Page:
In Chapters 1 and 2, insights came to Michael, Ellen, and Justin when each saw that the problems they were dealing with were not separate and external to themselves. Here lies a key: Beyond appearances, there is an integrating Wholeness of which we are a part. At the heart of our capacity to give up control and forsake separateness is our reliance upon Wholeness. For most of us, the inner-work needed to begin to experience Wholeness is neither quick nor easy; barriers are in our way; and we are unsure of our destination.

The realization of Wholeness is a way to increase our spiritual intelligence. Stephen R. Covey in his book The 8th Habit: From Effectiveness to Greatness explains why increasing our spiritual intelligence is central to our leadership development. He writes that “spiritual intelligence is the central and most fundamental of all the intelligences [Covey also identifies mental, physical, and emotional intelligences] because it becomes the source of guidance of the other three. Spiritual intelligence represents our drive for meaning and connection with the infinite.”

What does spiritual mean? It does not mean religious; although for some, practicing a religion is one way of increasing spiritual intelligence. In his book Thinking With Your Soul, Richard Wolman defines spiritual:

By spiritual I mean the ancient and abiding human quest for connectedness with something larger and more trustworthy than our egos–with our own souls, with one another, with the worlds of history and nature, with the indivisible winds of the spirit, with the mystery of being alive.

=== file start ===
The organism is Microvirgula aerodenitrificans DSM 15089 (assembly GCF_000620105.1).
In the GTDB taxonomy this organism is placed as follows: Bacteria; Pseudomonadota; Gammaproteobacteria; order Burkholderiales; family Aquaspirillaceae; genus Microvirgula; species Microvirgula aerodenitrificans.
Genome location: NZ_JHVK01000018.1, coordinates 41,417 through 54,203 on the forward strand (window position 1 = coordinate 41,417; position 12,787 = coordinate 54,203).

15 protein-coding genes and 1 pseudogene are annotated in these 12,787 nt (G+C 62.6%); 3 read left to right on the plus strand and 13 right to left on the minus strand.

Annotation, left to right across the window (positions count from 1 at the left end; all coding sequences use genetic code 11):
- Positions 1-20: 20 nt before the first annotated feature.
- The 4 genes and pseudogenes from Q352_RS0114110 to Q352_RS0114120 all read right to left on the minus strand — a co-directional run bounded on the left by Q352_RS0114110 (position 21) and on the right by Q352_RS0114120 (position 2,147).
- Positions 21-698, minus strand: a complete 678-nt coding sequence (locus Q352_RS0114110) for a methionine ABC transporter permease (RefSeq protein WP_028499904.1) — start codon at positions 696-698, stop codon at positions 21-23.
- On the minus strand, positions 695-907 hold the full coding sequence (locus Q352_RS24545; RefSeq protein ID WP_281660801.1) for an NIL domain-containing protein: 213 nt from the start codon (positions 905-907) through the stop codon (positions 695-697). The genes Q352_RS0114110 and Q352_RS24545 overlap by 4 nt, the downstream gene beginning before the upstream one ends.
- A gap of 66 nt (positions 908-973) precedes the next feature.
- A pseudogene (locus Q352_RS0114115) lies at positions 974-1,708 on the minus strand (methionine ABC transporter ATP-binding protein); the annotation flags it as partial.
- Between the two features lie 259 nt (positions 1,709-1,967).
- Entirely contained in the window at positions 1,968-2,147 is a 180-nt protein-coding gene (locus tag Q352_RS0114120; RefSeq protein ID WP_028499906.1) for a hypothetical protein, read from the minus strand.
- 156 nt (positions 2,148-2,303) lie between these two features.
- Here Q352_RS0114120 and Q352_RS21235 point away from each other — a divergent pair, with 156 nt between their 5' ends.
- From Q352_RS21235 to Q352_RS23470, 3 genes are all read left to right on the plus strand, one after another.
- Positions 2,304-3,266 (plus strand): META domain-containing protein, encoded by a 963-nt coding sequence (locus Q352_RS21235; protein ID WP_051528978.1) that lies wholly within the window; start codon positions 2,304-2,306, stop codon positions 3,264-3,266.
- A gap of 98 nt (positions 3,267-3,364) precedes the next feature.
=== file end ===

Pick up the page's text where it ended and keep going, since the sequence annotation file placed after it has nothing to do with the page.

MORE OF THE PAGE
Wolman’s words point us in the direction of valuing and experiencing Wholeness. Yet, there are barriers to realizing Wholeness and barriers to leading from “We”. These barriers have their source in our ego. In the next chapter, we will deal in greater detail with our ego and the obstacles it presents to leadership effectiveness; but for now, let’s simply say that the ego is the part of our mind that believes it is separate from all else. In her book Soul-Kissed, Ann Linthorst explains that the ego defines itself based on separation:

Human identity is a sense of personhood, which is established by separation, location and limitation. Ask yourself who you are, and the details that come to mind will all be statements of location and limitation: “I am male or female, born there, to that father and mother, living here, in this house, with these people, doing this, having that.” This kind of self-identification, which I call “ego” automatically excludes all other possibilities. Being here we cannot be anywhere else. Having what we have and doing what we do means that we don’t have or do other things. Personal identity is determined precisely by separation, location, and distinction from others. I know that I am … by the differences that distinguish and separate us.